Language Day-Care Centres for Children – Because Language Is the Key to the World

With the federal programme Language-Kitas: Because language is the key to the world (Sprach-Kitas: Weil Sprache der Schlüssel zur Welt ist ), which has been running since 2016, the Federal Ministry of Family Affairs, Senior Citizens, Women and Youth (Bundesministerium für Familie, Senioren, Frauen und Jugend – BMFSFJ) promotes the teaching of language education in day-care centres integrated into everyday life, inclusive pedagogy and cooperation with families. Since 2021, the federal programme "Sprach-Kitas" has placed a new focus on the use of digital media and the integration of media pedagogical issues into language education. Language day-care centres are supported on the one hand by additional language education specialists who work directly in the institution. On the other hand, they are continuously accompanied by specialist counselling. The programme is aimed at day-care facilities for children with an above-average proportion of children with a special need for language education and support. Between 2016 and 2020, up to Euro 1 billion were made available to implement the programme. A total of Euro 776 million was approved for the implementation of the program from 2016 to 2020. Up to an additional Euro 376 million will be made available for the continuation of the federal programme in 2021 and 2022. The programme will end on 30 June 2023.

As part of the action programme "Catching up with Corona for children and young people" (‘Aufholen nach Corona für Kinder und Jugendliche‘), the federal programme "Sprach-Kitas" was increased by Euro 100 million. With this, up to 1,000 new additional specialists for language education in day-care centres can be funded in 2021 and 2022 and a catch-up and digitisation grant can be made available to the participating facilities.

Education through Language and Writing

To further develop quality in the field of language promotion and language diagnostics following a phase of intensive development and expansion, the Standing Conference of the Ministers of Education and Cultural Affairs (Kultusministerkonferenz – KMK) , the Conference of the Ministers of Youth and Family Affairs (Jugend- und Familienministerkonferenz – JFMK), the Federal Ministry of Education and Research (Bundesministerium für Bildung und Forschung – BMBF) and the BMFSFJ agreed in October 2012 to implement a joint initiative to develop language promotion, language diagnostics and reading promotion. The research and development programme Education through Language and Writing (Bildung durch Sprache und Schrift (BiSS)) scientifically developed and further tested the linguistic education of children and the effectiveness of measures introduced in the Länder for language promotion, language diagnostics and reading promotion from primary to lower secondary level. Clusters of day care facilities for children and schools, in some cases together with other education institutions such as libraries, media centres, etc., worked together closely within the BiSS to exchange their experiences in the field of language diagnostics and development and to implement and optimise proven measures. The programme supported the necessary continuing and further qualification of the Erzieherinnen and Erzieher as well as teachers in this field.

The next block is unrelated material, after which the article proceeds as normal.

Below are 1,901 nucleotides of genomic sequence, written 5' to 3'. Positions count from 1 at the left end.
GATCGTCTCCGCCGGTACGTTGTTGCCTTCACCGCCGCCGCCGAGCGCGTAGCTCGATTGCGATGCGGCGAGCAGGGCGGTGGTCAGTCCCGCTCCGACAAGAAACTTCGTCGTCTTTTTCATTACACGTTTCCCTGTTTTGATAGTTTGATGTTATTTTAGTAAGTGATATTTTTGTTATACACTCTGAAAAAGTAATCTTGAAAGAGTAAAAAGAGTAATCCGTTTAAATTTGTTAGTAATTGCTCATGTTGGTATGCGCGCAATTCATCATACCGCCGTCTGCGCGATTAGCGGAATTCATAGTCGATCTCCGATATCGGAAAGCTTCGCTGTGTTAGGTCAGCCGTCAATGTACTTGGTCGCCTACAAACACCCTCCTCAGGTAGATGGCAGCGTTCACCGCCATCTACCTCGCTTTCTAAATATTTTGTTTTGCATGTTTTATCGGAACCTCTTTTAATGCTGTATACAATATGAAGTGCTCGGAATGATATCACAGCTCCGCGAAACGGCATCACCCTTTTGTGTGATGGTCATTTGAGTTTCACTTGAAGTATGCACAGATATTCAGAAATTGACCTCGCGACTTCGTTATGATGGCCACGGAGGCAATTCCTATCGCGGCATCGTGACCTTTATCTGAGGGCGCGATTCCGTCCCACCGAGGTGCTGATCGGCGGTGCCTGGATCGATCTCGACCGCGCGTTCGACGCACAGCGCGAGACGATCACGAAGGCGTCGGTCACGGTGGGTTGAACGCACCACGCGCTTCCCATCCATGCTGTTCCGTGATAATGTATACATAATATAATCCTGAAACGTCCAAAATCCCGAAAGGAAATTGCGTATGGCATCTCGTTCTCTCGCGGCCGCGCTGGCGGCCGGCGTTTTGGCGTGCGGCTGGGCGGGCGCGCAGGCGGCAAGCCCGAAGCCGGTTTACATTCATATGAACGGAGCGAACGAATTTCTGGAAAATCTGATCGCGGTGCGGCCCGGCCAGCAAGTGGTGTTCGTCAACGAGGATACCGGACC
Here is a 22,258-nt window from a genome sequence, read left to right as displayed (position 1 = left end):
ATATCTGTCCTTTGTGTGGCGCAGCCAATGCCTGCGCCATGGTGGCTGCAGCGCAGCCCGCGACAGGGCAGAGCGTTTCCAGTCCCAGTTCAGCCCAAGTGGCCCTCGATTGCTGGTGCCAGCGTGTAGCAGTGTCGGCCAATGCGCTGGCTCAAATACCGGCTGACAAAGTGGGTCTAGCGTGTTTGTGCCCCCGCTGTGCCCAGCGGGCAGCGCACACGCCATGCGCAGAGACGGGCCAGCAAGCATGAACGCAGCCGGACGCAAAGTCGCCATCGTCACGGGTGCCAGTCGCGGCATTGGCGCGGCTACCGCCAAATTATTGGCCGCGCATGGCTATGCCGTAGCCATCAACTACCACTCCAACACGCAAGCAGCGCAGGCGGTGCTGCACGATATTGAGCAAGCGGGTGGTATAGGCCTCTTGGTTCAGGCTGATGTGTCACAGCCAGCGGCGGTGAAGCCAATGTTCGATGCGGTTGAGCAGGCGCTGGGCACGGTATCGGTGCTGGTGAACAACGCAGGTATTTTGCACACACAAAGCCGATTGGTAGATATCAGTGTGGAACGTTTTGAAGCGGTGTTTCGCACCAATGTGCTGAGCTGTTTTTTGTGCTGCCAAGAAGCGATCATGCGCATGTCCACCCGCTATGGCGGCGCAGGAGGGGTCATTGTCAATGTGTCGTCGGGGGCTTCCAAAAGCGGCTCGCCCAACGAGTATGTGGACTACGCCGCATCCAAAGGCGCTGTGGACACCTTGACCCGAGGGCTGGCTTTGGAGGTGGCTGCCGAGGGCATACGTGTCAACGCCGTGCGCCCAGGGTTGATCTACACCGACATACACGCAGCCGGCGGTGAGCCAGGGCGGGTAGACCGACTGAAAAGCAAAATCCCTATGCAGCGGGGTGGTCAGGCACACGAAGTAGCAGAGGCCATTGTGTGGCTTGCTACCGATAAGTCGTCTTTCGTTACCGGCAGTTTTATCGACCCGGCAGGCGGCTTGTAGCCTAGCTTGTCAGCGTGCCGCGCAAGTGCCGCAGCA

In addition, the immigration of children and adolescents and their access to (fast) language education in the national language was taken into consideration. 

Following BiSS, the initiative of the Federation and the Länder “Transfer of Language Education, Reading and Writing Promotion” (‘Transfer von Sprachbildung, Lese- und Schreibförderung’ – BiSS-Transfer) was launched in March 2020. The aim of the five-year transfer phase is to bring the results of BiSS to the wider community. To this end, up to 2,700 schools (and, if applicable, day-care centres) are working in networks – with the support of the institutes for school development and quality assurance of the Länder – to firmly anchor improved measures of language education as well as reading and writing promotion in their institutions. The Federal Ministry of Education and Research (Bundesministerium für Bildung und Forschung – BMBF) is funding the overall coordination as well as the research network, in which the conditions for the success of the transfer are being investigated. The Länder bear the costs for the personnel and coordination expenses of the participating schools as well as for the advisory and support tasks of school supervision and Länder institutions.